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Only 30 percent of the more than 612,000 Syrian refugees actually live in camps. The rest, so-called urban refugees, have moved into neighborhoods where they crowd into rented apartments or abandoned buildings and compete for scarce resources and services. Their presence has caused prices of commodities and rents to soar and created resentment from the host population.

Many of the refugees fled with nothing but the clothes they were wearing. Now, as an unusually harsh winter sets in, they are ill equipped to cope with cold weather.

Crisis inside Syria

Inside Syria, food, water and medicines are in short supply, several Syrian activists said in Skype interviews this week.

The Assad regime’s forces have targeted hospitals and doctors, depriving civilians access to medical care. Children are routinely kidnapped and tortured, and women raped.

Syrian refugees said sexual assault was the “primary reason” their families fled Syria, according to the report by the International Rescue Committee.

“Many women and girls relayed accounts of being attacked in public or in their homes, primarily by armed men. These rapes, sometimes by multiple perpetrators, often occur in front of family members,” the report said.

“To say it is a humanitarian crisis at this point is a bit of an understatement,” said Yassar Bittar, a Washington-based member of the Syrian American Council, who earlier this month visited makeshift camps in Syria for those who have fled their homes.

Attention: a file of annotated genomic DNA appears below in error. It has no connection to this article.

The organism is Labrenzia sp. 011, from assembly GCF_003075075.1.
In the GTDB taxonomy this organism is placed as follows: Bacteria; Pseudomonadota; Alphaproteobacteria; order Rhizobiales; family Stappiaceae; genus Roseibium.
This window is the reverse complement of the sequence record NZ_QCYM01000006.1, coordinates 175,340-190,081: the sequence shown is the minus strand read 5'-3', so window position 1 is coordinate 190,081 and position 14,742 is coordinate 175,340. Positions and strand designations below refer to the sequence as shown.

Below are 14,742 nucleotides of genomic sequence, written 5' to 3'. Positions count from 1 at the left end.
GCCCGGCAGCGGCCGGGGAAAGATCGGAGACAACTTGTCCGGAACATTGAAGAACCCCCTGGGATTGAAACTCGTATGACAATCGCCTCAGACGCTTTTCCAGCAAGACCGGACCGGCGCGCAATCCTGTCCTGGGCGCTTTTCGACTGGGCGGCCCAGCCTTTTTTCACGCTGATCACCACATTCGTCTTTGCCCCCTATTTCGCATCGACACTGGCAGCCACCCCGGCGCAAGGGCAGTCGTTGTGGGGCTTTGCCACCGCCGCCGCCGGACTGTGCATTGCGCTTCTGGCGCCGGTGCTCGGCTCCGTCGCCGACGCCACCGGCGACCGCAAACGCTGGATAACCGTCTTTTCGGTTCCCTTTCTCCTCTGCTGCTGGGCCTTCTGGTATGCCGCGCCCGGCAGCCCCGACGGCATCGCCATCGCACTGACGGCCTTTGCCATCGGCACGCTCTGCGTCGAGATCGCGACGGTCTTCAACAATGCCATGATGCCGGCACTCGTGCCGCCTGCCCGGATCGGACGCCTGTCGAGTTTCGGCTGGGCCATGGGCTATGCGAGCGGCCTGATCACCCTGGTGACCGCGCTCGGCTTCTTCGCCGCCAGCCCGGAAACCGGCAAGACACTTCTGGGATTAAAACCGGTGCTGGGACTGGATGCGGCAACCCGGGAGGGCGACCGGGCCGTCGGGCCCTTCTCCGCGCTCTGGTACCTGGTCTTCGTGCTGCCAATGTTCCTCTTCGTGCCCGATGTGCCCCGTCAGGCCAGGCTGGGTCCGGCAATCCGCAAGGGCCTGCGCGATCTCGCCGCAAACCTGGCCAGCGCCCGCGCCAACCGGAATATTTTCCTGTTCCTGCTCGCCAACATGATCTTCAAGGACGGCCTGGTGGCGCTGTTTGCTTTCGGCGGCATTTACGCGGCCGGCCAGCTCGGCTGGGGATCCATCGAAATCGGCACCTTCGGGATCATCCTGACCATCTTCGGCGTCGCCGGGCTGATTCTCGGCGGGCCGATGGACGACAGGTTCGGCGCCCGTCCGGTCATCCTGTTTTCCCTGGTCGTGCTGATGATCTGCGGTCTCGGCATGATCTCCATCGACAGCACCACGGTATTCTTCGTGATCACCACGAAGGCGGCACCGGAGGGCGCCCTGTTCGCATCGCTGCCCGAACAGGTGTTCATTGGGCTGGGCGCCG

While the camps are located in areas controlled by the rebels’ Free Syria Army, they are vulnerable to airstrikes by the regime’s jets.

“The international community should also focus on helping Syrians in camps inside Syria,” said Miss Bittar. “These people are freezing. They desperately need fuel and food.”

Those lucky enough to leave Syria bear horrific physical and emotional scars.

Mr. Moumtzis recalled how a woman he met in Lebanon told him of her family’s nightmarish escape from Syria.
Syrian forces attacked the truck in which they were traveling and two of her children, who had been sitting in the back with her, were killed. She didn’t have the heart to tell her husband, who was also wounded, about their deaths. By the time they reached the Lebanese border, he too had died and she had to have both her legs amputated from her own wounds.

“It’s an extraordinary story, but it is also a common story,” said Mr. Moumtzis.